A severely autistic person’s heart stops beating; they have a “near death” experience.
Are they neurotypical during this event or still their usual autistic self?
After I got my diagnosis of Autism Spectrum Disorder in 2022, I began wondering if Autistics who experience an NDE do so autistically or neurotypically.
So, at an autism event I saw a 15-year-old girl – let’s call her Aymie.
Last year she tried to get at my hamburger which was on a table right before me.
She’s nonspeaking, unable to communicate other ways and exhibits ongoing stereotypical stimming behavior.
At this year’s function I chatted with her mother, while Aymie seemed to be unaware of my presence, let alone that her mother and I were talking about her.
What if the girl’s heart stopped and she had a near death experience?
Certainly, this phenomenon (whether real or imaginary) doesn’t just occur to neurotypicals.
Level 3 Autistic Returns to Their Body After Being NT during an NDE
Let’s suppose during an NDE, an Autistic – who requires continuous supervision plus help with the most basic tasks – is converted to their NT counterpart.
A universal trait of NDE’ers is that they recall every minute detail of the experience, even years after.
So, if Aymie was NT during her near death experience, but then returns as her usual autistic self – she should have vivid recall of processing information, all thinking and communicating as a neurotypical.
In many NDE accounts, the person is being spoken to out loud, or sometimes “telepathically,” by various beings, but the NDE’er typically responds back with verbal thoughts rather than speech.
This means Aymie or any Level 3 Autist would have an in-depth recollection of what it was like to be neurotypical. This is beyond spellbinding.
And if they had this recollection, you’d think that it would have some carryover to their post-NDE communication, such as being able to string together some spoken sentences, such as telling their mother, “I’d like a hamburger,” instead of reaching for a stranger’s burger.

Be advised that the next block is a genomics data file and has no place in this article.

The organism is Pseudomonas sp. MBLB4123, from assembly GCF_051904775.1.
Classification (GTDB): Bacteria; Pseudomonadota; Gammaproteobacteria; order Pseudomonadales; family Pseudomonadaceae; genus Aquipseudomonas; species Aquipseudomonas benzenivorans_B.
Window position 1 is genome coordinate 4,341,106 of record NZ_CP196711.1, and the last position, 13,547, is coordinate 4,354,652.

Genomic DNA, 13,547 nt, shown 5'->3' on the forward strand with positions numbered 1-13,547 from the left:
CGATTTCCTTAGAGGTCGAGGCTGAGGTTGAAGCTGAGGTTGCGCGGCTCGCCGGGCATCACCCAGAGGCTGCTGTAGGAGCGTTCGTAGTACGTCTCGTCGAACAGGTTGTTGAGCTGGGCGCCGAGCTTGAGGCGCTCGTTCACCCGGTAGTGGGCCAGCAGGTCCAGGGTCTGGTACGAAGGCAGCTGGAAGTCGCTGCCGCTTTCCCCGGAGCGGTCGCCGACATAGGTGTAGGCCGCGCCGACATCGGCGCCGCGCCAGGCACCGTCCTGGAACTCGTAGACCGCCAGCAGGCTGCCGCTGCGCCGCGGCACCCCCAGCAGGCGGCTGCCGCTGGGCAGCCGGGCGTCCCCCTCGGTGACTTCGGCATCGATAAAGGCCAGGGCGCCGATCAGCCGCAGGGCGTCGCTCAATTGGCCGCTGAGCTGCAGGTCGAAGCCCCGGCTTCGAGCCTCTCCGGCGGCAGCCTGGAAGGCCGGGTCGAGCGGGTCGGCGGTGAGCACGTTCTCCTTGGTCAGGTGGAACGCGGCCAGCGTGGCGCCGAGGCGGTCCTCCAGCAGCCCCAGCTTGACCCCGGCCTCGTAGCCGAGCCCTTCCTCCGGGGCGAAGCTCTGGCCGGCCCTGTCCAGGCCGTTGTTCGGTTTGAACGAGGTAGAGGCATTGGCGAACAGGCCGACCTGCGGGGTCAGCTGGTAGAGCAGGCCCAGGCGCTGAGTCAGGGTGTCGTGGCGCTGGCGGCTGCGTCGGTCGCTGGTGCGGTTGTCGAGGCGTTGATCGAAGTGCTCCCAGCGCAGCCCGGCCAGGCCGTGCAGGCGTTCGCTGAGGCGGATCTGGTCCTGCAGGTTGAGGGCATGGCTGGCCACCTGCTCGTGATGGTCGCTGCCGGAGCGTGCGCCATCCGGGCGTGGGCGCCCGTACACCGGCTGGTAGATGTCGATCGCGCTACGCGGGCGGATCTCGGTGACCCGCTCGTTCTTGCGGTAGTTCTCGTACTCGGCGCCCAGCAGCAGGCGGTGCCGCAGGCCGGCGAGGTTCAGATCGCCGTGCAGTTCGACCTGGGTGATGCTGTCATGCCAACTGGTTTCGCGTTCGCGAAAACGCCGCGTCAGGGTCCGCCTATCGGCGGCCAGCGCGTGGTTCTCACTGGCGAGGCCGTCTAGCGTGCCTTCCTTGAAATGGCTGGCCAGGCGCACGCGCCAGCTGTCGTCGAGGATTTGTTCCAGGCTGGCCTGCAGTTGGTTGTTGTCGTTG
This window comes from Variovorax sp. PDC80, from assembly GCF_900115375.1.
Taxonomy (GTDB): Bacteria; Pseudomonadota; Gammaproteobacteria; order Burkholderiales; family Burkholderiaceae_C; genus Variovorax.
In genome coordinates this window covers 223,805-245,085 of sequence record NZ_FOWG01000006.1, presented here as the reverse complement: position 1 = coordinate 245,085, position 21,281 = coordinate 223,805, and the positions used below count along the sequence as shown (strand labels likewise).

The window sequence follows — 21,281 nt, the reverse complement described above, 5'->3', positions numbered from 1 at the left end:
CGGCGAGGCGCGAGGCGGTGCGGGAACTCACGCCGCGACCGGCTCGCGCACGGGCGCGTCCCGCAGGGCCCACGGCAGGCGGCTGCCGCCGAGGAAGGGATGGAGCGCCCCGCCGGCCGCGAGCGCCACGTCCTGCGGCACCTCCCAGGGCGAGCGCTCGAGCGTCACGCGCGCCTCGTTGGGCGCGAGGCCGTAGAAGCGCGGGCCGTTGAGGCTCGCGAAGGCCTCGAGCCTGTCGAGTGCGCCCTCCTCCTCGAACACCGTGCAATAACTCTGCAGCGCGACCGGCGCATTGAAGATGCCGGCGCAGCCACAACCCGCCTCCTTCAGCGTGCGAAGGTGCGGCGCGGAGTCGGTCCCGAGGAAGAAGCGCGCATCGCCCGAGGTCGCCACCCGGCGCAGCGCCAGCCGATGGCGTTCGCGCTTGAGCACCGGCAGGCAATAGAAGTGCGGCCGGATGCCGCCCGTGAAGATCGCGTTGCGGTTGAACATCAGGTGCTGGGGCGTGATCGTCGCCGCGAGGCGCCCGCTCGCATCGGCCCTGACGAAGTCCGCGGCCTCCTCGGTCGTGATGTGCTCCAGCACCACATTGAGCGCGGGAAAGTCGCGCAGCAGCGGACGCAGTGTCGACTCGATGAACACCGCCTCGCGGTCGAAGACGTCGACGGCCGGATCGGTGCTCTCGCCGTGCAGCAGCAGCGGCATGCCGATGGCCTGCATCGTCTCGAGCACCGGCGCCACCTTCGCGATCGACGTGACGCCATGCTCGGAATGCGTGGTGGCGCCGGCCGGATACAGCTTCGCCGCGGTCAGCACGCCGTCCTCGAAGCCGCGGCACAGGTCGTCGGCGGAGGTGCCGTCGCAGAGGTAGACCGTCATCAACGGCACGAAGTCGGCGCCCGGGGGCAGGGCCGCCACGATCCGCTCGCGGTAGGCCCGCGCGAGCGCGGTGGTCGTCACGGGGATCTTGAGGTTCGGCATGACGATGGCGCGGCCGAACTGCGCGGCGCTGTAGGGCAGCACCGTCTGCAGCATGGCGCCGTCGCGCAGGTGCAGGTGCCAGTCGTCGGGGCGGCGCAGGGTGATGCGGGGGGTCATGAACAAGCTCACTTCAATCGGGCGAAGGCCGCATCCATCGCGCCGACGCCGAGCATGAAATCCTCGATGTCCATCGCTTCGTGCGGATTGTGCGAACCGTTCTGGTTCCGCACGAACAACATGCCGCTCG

Imagine a person with profound autism experiencing an adventure through an NT lens.
How could this NOT change something about them once they got back into their body?
Is there any documentation of severely autistic people being resuscitated?
- If so, is their communication inexplicably improved?
- Can they actually interact with people when this ability never existed before — even if it’s just hand gestures?
I searched online for autism and NDEs. I found only one account (YouTube and in blog form, which is a transcript of the YouTube) regarding David’s NDE.
Don’t waste your time searching this on YouTube. The title about David’s story is very misleading.
David, who says he has Asperger’s (mild autism) speaks very little about his experience, while his father talks only about the spiritual and medical aspects.
Nothing in David’s story mentions feeling non-autistic while he saw angels. One need not be NT to see angels!
I did find another article — about an “autistic man’s near-death experience.”
But the terminology here refers to the man jumping off a jetty (a pier-like outstretch) into the ocean – which nearly drowned him. He turned out fine, though, and had not experienced any life after life event — only a big scare.
Needless to say, I found nothing about a severely autistic person who was revived and explained how they experienced neurotypicality while clinically dead – and now understand NT better and thus will be a bit higher functioning. Nope. You won’t find it.
Yet doggone it, we have to believe that such individuals have experienced a “life after life” when their heart stopped beating, such as during a near-fatal drowning, a heart attack, from a vehicular accident or complications during surgery.
People with Mild Autism Coming Back to Their Body
Well then, what about Level 1 (zero to minimal support needs) autism?
My intrigue with NDEs existed before I began suspecting I had ASD.
Very ironically, I’d often imagine having an NDE, yet not experiencing what seemingly all the other NDE’ers have claimed: coming back feeling connected to all humans; having an unprecedented love for people; feeling more connected to mankind; wanting to devote their lives to helping people; and all this other people stuff.
I’d ponder of how, due to my lifelong disconnect from humans, I could never undergo this kind of transformation. ME? NO WAY.
I may come back 100 percent convinced of an afterlife, yes definitely. But come back as a people person? HELL NO.
Somewhere out there are other mildly autistic people who’ve had life after life experiences.
I can only speculate that they were autistic during those experiences, while at the same time gaining a deeper understanding of unanswered questions.